KOTA KINABALU (THE STAR/ASIA NEWS NETWORK) - A brass plaque etched with the names of the 18 who died in one of Sabah's worst natural disasters was unveiled exactly a year after the magnitude-6.1 earthquake on Mount Kinabalu.
Unveiling the plaque mounted on a rectangular granite slab from the mountain at Kinabalu Park, State Tourism, Culture and Environment Minister Masidi said the simple monument was not only a memorial who had died but to remember the sacrifices made to save the 134 survivors.
"This memorial is a reflection of our shared grief for those who died on the mountain a year ago, many of whom were young school children," he said after the simple ceremony at the Kiau Gap viewing platform near the base of Mount Kinabalu on Sunday.
"This is also a reminder to all that while climbing the mountain should be a memorable experience, safety must always be paramount," Datuk Seri Masidi added.
The ceremony began with a one minute of silence to remember those killed in rock avalanches following the 7.15am earthquake.
Mr Masidi then laid a wreath at the memorial followed by the placing of 18 roses by various state officials and representatives of the four mountain guides who were among those killed on that fateful day - Robbi Sapinggi, Valerian James, Joseph Solungin and Ricky Masirin.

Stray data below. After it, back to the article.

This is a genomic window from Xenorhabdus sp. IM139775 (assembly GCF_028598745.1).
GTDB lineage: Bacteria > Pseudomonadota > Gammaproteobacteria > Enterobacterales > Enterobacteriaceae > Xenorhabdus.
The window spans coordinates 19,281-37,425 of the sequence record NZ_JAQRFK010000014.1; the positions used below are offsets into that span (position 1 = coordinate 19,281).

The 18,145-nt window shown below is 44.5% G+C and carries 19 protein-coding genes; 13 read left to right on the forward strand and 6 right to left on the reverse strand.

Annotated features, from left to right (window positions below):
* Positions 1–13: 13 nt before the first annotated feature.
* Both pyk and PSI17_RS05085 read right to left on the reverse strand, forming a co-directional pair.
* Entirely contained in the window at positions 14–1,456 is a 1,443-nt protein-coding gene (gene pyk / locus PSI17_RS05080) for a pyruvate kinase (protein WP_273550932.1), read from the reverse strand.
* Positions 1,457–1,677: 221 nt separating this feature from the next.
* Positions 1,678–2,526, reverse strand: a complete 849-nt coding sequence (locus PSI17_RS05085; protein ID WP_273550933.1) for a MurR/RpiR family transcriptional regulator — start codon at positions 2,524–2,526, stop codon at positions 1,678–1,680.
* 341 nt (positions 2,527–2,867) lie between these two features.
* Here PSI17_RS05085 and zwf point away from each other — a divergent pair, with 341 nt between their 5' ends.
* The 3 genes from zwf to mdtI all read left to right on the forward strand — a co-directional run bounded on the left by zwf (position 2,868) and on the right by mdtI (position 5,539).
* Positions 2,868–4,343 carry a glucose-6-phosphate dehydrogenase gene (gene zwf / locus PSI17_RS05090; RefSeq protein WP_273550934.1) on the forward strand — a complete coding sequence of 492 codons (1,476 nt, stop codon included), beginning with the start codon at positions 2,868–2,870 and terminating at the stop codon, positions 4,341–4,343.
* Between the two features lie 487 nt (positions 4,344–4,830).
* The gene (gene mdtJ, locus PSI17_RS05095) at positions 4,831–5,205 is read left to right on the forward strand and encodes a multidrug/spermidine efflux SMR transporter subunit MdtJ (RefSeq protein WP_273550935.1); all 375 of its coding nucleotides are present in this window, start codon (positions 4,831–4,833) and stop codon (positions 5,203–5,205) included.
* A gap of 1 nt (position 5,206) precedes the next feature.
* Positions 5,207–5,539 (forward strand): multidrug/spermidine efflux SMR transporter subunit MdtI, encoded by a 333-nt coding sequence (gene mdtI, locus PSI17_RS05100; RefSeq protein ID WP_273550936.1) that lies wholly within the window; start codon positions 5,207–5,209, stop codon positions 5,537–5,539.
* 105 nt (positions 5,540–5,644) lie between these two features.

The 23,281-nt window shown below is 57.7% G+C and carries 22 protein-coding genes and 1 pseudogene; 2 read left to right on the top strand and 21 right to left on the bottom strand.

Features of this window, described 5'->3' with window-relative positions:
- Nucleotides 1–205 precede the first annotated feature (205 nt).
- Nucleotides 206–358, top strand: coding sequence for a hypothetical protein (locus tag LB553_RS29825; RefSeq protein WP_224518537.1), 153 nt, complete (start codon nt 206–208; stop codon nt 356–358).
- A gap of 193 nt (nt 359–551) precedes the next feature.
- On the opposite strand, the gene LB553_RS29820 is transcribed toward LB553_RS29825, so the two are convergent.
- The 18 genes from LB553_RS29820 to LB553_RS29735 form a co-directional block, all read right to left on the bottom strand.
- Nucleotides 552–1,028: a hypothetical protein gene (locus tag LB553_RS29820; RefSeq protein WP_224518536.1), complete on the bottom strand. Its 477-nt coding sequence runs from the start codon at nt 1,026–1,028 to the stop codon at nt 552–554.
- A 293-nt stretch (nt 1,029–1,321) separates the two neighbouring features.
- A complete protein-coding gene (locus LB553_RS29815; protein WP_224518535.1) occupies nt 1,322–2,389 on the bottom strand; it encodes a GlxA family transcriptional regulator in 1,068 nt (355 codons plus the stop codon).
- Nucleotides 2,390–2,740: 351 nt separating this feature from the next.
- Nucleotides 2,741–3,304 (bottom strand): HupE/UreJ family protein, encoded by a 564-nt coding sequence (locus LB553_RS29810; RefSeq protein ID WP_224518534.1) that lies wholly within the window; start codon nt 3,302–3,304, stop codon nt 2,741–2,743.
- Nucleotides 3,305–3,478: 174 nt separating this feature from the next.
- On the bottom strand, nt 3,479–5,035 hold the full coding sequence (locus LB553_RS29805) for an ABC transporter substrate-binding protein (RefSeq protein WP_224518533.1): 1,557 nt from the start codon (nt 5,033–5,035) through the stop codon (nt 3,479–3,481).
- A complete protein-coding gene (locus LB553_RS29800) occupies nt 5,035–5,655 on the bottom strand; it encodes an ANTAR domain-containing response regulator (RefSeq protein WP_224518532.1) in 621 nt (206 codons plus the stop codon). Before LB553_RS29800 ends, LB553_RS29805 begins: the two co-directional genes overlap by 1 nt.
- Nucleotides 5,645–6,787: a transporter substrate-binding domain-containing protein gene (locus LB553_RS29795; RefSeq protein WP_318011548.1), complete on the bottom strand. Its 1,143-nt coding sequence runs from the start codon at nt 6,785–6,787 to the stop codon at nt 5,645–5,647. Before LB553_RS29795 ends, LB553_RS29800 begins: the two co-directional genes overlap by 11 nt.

Others listed in the plaque were Malaysians Lim Choon Seong and Muhammad Loqman Abdul Karim, Singaporean students Ameer Ryyan Mohd Adeed Sanjay, Emilie Giovanna Ramu and Matahom Karyl Higuit.
Other Singaporean students and teachers listed in the plaque were Terrence Sebastian Loo Jian Liang, Muhammad Ghazi Mohammed, Muhammad Daanish Amran and Navdeep Singh Jaryal Raj Kumar, Rachel Ho Yann Shiuan, Sonia Jhala and Peony Wee Ying Ping.
The others listed in the memorial were Japanese Masahiro Ozaki and China national Lu Qi.
Mr Masidi then planted 18 native Agathis trees near the monument also in memory of those who died in the earthquake a year ago.
Mr Masidi said he was touched to learn that Sonia's parents and sibling as well as the families and friends of some of the Singaporean victims had climbed the mountain on the first anniversary of the event.
"To me this is the ultimate demonstration of their love for those who had passed on," he said.
The Singaporean families and friends also held a memorial ceremony at Laban Rata on the mountain on Sunday.
Meanwhile, Mr Masidi said a second summit route from Laban Rata dubbed the Kota Belud trail would be open to climbers in about a month's time.
"This will be more for the adventurous type of climbers as it involves the use of ropes," he said.
Mr Masidi said the other summit route called the Ranau trail that was opened on Dec 1 was for recreational climbers.